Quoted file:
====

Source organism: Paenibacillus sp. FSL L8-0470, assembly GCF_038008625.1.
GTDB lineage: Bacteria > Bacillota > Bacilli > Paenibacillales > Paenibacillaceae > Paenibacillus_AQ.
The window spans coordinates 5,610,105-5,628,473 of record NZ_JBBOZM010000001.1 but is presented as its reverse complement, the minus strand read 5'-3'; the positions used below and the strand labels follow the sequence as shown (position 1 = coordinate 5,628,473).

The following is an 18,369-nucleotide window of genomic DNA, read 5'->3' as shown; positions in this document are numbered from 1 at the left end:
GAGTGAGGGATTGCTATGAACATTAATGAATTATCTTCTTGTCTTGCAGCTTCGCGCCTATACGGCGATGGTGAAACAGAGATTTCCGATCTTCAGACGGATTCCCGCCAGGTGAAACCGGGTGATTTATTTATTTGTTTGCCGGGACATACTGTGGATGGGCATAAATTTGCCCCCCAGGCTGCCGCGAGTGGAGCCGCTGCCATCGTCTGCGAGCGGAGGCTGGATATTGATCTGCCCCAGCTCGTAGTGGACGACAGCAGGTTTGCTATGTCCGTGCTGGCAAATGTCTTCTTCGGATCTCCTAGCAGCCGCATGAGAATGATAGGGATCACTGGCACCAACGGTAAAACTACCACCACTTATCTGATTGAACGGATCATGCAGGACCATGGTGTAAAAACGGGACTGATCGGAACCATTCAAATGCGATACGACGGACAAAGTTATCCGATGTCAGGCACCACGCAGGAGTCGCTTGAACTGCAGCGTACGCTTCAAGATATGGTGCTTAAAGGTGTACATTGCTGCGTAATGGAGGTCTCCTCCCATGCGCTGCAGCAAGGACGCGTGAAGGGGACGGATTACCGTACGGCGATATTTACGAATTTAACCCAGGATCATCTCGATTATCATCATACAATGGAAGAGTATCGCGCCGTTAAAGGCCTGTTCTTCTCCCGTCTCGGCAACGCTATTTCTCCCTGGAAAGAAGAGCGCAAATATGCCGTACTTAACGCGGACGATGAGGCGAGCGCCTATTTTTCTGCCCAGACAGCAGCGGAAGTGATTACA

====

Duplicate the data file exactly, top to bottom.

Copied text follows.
Source organism: Paenibacillus sp. FSL L8-0470, assembly GCF_038008625.1.
GTDB lineage: Bacteria > Bacillota > Bacilli > Paenibacillales > Paenibacillaceae > Paenibacillus_AQ.
The window spans coordinates 5,610,105-5,628,473 of record NZ_JBBOZM010000001.1 but is presented as its reverse complement, the minus strand read 5'-3'; the positions used below and the strand labels follow the sequence as shown (position 1 = coordinate 5,628,473).

The following is an 18,369-nucleotide window of genomic DNA, read 5'->3' as shown; positions in this document are numbered from 1 at the left end:
GAGTGAGGGATTGCTATGAACATTAATGAATTATCTTCTTGTCTTGCAGCTTCGCGCCTATACGGCGATGGTGAAACAGAGATTTCCGATCTTCAGACGGATTCCCGCCAGGTGAAACCGGGTGATTTATTTATTTGTTTGCCGGGACATACTGTGGATGGGCATAAATTTGCCCCCCAGGCTGCCGCGAGTGGAGCCGCTGCCATCGTCTGCGAGCGGAGGCTGGATATTGATCTGCCCCAGCTCGTAGTGGACGACAGCAGGTTTGCTATGTCCGTGCTGGCAAATGTCTTCTTCGGATCTCCTAGCAGCCGCATGAGAATGATAGGGATCACTGGCACCAACGGTAAAACTACCACCACTTATCTGATTGAACGGATCATGCAGGACCATGGTGTAAAAACGGGACTGATCGGAACCATTCAAATGCGATACGACGGACAAAGTTATCCGATGTCAGGCACCACGCAGGAGTCGCTTGAACTGCAGCGTACGCTTCAAGATATGGTGCTTAAAGGTGTACATTGCTGCGTAATGGAGGTCTCCTCCCATGCGCTGCAGCAAGGACGCGTGAAGGGGACGGATTACCGTACGGCGATATTTACGAATTTAACCCAGGATCATCTCGATTATCATCATACAATGGAAGAGTATCGCGCCGTTAAAGGCCTGTTCTTCTCCCGTCTCGGCAACGCTATTTCTCCCTGGAAAGAAGAGCGCAAATATGCCGTACTTAACGCGGACGATGAGGCGAGCGCCTATTTTTCTGCCCAGACAGCAGCGGAAGTGATTACA